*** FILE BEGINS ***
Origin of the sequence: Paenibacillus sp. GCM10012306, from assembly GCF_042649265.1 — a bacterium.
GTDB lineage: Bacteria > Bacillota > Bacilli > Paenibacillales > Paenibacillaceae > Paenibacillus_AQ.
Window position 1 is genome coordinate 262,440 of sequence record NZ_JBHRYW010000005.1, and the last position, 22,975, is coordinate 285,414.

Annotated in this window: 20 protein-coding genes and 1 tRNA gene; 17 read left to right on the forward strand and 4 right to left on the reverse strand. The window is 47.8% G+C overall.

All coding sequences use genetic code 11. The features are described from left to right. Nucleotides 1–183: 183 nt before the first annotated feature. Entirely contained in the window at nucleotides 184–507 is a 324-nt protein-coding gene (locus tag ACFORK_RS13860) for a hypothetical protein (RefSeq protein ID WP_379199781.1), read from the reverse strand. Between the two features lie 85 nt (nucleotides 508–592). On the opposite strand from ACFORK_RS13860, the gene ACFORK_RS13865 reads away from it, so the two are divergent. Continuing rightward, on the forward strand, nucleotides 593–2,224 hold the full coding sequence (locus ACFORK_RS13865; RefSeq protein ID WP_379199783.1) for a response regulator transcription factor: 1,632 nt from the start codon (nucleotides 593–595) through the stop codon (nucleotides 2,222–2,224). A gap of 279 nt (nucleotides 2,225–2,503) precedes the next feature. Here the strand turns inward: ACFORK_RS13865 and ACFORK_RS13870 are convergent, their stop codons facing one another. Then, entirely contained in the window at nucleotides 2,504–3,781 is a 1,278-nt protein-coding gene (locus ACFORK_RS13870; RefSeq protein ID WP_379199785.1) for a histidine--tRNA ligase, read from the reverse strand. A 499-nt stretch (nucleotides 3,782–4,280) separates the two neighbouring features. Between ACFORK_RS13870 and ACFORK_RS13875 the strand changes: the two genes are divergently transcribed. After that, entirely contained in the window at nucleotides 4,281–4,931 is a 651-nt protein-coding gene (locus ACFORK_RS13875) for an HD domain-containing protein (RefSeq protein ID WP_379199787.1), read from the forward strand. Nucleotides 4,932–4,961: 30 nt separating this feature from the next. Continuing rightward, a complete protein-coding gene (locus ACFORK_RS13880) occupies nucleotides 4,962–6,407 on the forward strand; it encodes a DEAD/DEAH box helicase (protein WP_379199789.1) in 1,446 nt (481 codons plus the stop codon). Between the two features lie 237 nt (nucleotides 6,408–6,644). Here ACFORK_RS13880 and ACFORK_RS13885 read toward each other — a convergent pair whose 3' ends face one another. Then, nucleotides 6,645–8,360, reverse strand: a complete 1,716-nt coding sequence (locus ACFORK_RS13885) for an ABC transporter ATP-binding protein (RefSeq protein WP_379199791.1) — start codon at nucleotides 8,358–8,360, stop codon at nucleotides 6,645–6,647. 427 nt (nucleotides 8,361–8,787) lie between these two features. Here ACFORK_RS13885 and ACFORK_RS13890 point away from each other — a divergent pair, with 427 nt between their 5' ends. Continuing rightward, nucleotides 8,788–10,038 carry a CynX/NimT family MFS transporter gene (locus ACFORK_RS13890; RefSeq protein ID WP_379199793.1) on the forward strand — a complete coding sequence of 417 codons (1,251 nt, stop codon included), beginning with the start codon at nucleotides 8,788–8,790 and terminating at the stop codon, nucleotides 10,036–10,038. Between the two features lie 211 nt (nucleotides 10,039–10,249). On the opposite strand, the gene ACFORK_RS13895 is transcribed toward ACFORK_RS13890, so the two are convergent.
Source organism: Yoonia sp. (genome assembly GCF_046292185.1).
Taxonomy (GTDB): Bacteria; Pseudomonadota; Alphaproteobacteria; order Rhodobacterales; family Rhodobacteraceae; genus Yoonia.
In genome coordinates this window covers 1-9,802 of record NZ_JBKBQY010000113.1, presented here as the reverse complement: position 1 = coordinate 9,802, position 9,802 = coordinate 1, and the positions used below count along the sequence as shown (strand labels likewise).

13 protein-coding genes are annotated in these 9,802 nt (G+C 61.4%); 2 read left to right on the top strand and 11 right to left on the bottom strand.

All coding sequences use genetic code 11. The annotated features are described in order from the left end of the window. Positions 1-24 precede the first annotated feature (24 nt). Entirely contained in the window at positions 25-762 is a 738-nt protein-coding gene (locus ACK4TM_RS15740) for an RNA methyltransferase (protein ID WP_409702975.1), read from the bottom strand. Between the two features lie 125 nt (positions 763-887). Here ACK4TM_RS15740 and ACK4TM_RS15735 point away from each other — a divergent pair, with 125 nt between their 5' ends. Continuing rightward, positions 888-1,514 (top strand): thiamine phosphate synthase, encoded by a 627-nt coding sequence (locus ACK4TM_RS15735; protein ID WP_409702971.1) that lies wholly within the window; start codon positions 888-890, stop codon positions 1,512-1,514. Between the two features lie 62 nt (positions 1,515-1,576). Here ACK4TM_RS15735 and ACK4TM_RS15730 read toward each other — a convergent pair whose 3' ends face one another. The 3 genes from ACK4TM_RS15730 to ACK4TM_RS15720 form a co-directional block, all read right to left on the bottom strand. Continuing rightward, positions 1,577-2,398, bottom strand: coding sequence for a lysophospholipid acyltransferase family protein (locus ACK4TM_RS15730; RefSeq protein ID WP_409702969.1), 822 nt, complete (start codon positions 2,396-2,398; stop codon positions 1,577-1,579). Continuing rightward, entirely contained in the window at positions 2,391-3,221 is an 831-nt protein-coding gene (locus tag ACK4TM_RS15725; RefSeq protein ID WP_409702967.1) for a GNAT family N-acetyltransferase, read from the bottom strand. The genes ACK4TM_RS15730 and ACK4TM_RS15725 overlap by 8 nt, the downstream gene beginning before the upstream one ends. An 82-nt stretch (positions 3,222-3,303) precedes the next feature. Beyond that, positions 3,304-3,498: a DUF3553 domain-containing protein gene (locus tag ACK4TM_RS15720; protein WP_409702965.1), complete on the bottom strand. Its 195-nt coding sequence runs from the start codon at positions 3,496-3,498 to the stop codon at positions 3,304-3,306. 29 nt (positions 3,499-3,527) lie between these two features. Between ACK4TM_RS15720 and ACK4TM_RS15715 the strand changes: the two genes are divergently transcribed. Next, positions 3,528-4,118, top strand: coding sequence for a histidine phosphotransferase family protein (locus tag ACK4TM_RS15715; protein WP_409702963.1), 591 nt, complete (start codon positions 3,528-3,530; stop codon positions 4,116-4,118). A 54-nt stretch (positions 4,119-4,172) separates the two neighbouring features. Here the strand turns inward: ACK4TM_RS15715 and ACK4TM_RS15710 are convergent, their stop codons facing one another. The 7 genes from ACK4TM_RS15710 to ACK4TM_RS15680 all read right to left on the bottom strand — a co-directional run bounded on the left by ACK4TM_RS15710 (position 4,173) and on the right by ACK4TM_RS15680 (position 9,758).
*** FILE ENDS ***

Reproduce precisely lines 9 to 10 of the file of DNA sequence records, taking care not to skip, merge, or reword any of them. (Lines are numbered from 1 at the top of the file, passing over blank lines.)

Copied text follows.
13 protein-coding genes are annotated in these 9,802 nt (G+C 61.4%); 2 read left to right on the top strand and 11 right to left on the bottom strand.

All coding sequences use genetic code 11. The annotated features are described in order from the left end of the window. Positions 1-24 precede the first annotated feature (24 nt). Entirely contained in the window at positions 25-762 is a 738-nt protein-coding gene (locus ACK4TM_RS15740) for an RNA methyltransferase (protein ID WP_409702975.1), read from the bottom strand. Between the two features lie 125 nt (positions 763-887). Here ACK4TM_RS15740 and ACK4TM_RS15735 point away from each other — a divergent pair, with 125 nt between their 5' ends. Continuing rightward, positions 888-1,514 (top strand): thiamine phosphate synthase, encoded by a 627-nt coding sequence (locus ACK4TM_RS15735; protein ID WP_409702971.1) that lies wholly within the window; start codon positions 888-890, stop codon positions 1,512-1,514. Between the two features lie 62 nt (positions 1,515-1,576). Here ACK4TM_RS15735 and ACK4TM_RS15730 read toward each other — a convergent pair whose 3' ends face one another. The 3 genes from ACK4TM_RS15730 to ACK4TM_RS15720 form a co-directional block, all read right to left on the bottom strand. Continuing rightward, positions 1,577-2,398, bottom strand: coding sequence for a lysophospholipid acyltransferase family protein (locus ACK4TM_RS15730; RefSeq protein ID WP_409702969.1), 822 nt, complete (start codon positions 2,396-2,398; stop codon positions 1,577-1,579). Continuing rightward, entirely contained in the window at positions 2,391-3,221 is an 831-nt protein-coding gene (locus tag ACK4TM_RS15725; RefSeq protein ID WP_409702967.1) for a GNAT family N-acetyltransferase, read from the bottom strand. The genes ACK4TM_RS15730 and ACK4TM_RS15725 overlap by 8 nt, the downstream gene beginning before the upstream one ends. An 82-nt stretch (positions 3,222-3,303) precedes the next feature. Beyond that, positions 3,304-3,498: a DUF3553 domain-containing protein gene (locus tag ACK4TM_RS15720; protein WP_409702965.1), complete on the bottom strand. Its 195-nt coding sequence runs from the start codon at positions 3,496-3,498 to the stop codon at positions 3,304-3,306. 29 nt (positions 3,499-3,527) lie between these two features. Between ACK4TM_RS15720 and ACK4TM_RS15715 the strand changes: the two genes are divergently transcribed. Next, positions 3,528-4,118, top strand: coding sequence for a histidine phosphotransferase family protein (locus tag ACK4TM_RS15715; protein WP_409702963.1), 591 nt, complete (start codon positions 3,528-3,530; stop codon positions 4,116-4,118). A 54-nt stretch (positions 4,119-4,172) separates the two neighbouring features. Here the strand turns inward: ACK4TM_RS15715 and ACK4TM_RS15710 are convergent, their stop codons facing one another. The 7 genes from ACK4TM_RS15710 to ACK4TM_RS15680 all read right to left on the bottom strand — a co-directional run bounded on the left by ACK4TM_RS15710 (position 4,173) and on the right by ACK4TM_RS15680 (position 9,758).